Annual Report - FY2005
The VDL evaluated 65,635 accessions in fiscal year 2005, an increase of 1.7% from the previous year. Each accession represents a request for laboratory assistance because of animal or public health concerns. A total of 1,255,553 laboratory tests were conducted representing an increase of 9% from 2004. The staff consists of 21 faculty members (10.5 FTE) 95 staff (93.1 FTE), and 29 student employees.
The accomplishments of VDL faculty and staff in FY2005 were enormously significant. The VDL was formally recognized by statute as the official laboratory of the Minnesota Board of Animal Health. In addition, the legislature appropriated $600,000 to the Minnesota Board of Animal Health for the first time to help the VDL expand animal disease surveillance and protect animal agriculture and public health. The VDL became a funded member of the National Animal Health Laboratory network (NAHLN) of the US Department of Agriculture.
Two construction projects were completed: a $1.5 million project to renovate the first floor of building 385A and a $2.7 million project to install a biohazardous waste disposal system (“Tissue Digester” manufactured by WR 2). The renovated laboratory space was operational on October 1, 2004 and a dedication ceremony was held on January 28, 2005. The newly renovated space contains a state-of-the-art molecular diagnostic laboratory and microbiology laboratory for the diagnosis of Johne’s disease and mastitis.
The VDL molecular laboratory is now among the most advanced and highest volume laboratories in the United States capable of testing 500-750 samples/day with same day results for many of the tests. The molecular laboratory grew from 9 to 11 full time staff and the number of molecular tests increased from 126,544 to 128,360. VDL scientists developed a new molecular test to simultaneously detect North American and European strains of PRRS virus. The new technology promises to transform PRRS diagnosis by providing more accurate and sensitive detection of PRRS virus at half the cost.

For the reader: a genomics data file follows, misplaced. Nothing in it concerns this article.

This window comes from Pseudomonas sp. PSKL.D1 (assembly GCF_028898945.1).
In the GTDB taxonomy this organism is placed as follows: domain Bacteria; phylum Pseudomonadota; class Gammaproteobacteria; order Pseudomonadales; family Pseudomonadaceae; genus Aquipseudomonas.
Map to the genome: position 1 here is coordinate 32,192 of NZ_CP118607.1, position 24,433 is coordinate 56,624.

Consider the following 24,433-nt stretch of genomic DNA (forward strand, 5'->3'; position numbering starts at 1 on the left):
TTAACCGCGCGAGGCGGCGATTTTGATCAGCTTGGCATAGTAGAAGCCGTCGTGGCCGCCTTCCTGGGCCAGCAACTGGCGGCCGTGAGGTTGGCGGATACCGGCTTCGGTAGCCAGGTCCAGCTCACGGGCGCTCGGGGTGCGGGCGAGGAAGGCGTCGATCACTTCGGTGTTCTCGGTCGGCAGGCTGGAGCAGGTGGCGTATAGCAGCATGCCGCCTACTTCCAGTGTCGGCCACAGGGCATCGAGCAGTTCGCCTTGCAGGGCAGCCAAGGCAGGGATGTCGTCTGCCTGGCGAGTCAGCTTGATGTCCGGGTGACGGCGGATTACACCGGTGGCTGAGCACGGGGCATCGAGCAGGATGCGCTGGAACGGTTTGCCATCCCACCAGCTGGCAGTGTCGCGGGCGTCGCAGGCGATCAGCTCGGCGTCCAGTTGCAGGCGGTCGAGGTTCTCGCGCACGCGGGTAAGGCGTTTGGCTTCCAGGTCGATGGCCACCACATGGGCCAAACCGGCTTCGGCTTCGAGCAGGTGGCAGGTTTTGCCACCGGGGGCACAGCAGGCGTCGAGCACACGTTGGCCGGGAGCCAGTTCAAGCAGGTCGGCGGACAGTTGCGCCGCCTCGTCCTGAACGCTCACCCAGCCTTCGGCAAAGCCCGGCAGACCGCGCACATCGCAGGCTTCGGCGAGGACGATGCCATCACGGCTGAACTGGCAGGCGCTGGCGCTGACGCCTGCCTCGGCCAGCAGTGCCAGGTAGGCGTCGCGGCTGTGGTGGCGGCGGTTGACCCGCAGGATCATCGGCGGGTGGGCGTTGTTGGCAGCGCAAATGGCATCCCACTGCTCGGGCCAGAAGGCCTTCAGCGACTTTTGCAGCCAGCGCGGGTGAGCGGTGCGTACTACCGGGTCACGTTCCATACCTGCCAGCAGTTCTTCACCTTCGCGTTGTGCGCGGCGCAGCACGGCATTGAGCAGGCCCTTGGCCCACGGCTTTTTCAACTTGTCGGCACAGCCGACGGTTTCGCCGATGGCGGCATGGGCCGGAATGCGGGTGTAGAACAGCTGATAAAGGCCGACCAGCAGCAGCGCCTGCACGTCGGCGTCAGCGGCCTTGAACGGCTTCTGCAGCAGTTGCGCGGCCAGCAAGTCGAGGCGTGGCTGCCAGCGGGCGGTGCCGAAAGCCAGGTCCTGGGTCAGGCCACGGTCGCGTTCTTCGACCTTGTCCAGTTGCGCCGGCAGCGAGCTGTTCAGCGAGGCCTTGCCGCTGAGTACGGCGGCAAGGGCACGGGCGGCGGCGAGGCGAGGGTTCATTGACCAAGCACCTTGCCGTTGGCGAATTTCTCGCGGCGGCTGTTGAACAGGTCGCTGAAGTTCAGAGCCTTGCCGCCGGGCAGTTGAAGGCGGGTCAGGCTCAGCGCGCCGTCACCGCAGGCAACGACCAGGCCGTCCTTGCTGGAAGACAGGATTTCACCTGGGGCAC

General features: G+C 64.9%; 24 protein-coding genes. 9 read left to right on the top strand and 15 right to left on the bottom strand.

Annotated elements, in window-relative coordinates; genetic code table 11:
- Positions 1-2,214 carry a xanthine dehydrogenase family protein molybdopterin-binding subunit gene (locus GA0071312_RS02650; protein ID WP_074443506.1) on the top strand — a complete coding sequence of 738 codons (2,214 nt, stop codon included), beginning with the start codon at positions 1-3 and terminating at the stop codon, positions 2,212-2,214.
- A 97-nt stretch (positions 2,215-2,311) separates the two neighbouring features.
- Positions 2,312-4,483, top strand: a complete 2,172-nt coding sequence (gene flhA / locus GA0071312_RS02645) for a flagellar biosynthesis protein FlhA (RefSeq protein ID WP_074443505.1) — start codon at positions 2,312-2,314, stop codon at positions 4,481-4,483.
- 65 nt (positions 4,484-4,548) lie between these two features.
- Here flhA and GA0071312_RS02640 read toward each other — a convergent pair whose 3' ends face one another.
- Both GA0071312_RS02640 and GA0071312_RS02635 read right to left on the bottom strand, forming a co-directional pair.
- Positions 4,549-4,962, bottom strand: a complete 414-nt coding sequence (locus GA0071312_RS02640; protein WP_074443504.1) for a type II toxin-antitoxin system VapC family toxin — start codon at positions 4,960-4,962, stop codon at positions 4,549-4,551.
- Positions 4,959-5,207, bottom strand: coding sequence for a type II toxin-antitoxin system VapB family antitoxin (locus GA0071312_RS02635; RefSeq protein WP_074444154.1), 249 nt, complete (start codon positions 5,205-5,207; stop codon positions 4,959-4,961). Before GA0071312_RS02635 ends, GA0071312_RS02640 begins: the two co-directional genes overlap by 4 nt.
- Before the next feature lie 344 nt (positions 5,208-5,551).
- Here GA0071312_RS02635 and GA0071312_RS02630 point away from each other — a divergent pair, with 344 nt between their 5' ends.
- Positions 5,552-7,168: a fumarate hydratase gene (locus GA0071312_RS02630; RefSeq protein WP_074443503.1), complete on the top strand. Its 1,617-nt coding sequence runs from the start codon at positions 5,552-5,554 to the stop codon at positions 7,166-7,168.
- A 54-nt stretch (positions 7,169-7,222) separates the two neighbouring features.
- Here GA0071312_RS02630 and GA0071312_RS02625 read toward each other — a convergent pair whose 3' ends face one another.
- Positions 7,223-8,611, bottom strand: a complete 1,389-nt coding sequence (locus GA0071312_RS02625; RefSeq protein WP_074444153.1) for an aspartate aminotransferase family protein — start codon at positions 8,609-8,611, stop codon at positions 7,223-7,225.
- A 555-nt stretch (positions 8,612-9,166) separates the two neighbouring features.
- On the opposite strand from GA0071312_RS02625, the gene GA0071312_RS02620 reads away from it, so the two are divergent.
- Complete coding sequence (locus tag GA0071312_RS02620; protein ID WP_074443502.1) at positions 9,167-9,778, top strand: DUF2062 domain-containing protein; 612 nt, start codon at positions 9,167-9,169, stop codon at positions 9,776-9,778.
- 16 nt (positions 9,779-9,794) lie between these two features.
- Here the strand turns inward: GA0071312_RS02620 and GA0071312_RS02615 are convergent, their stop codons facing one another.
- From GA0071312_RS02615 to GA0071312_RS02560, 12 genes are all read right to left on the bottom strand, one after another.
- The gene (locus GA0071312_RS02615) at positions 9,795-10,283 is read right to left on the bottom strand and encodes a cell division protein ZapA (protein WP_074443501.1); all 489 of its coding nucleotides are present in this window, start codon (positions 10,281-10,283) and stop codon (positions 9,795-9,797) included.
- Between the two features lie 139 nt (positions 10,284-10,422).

The Tissue Digester was put to timely use to dispose of cattle from the first Minnesota herd diagnosed with bovine tuberculosis (Mycobacterium bovis) since 1971. The impact of bovine tuberculosis on the VDL and Minnesota livestock industries could be significant if the disease has spread to other Minnesota livestock herds or to wildlife.
In collaboration with the Minnesota Department of Natural Resources, an epidemiologic survey was conducted for the presence of chronic wasting disease in Minnesota white-tailed deer. The VDL tested more than 12,000 deer samples from across the state. All deer were negative for chronic wasting disease.
A noteworthy discovery resulting from VDL disease investigations was the identification of a novel strain of influenza virus in swine. This H1N1 influenza virus is the result of reassortment between human H1N1 and swine H3N2 viruses. Through cooperative efforts among the submitting veterinarians, pork producers, animal health companies, and researchers, the virus was quickly identified as unique and customized serological tests were performed for surveillance of surrounding herds. Investigations are ongoing to determine the impact this novel strain may have on the US pork industry and public health.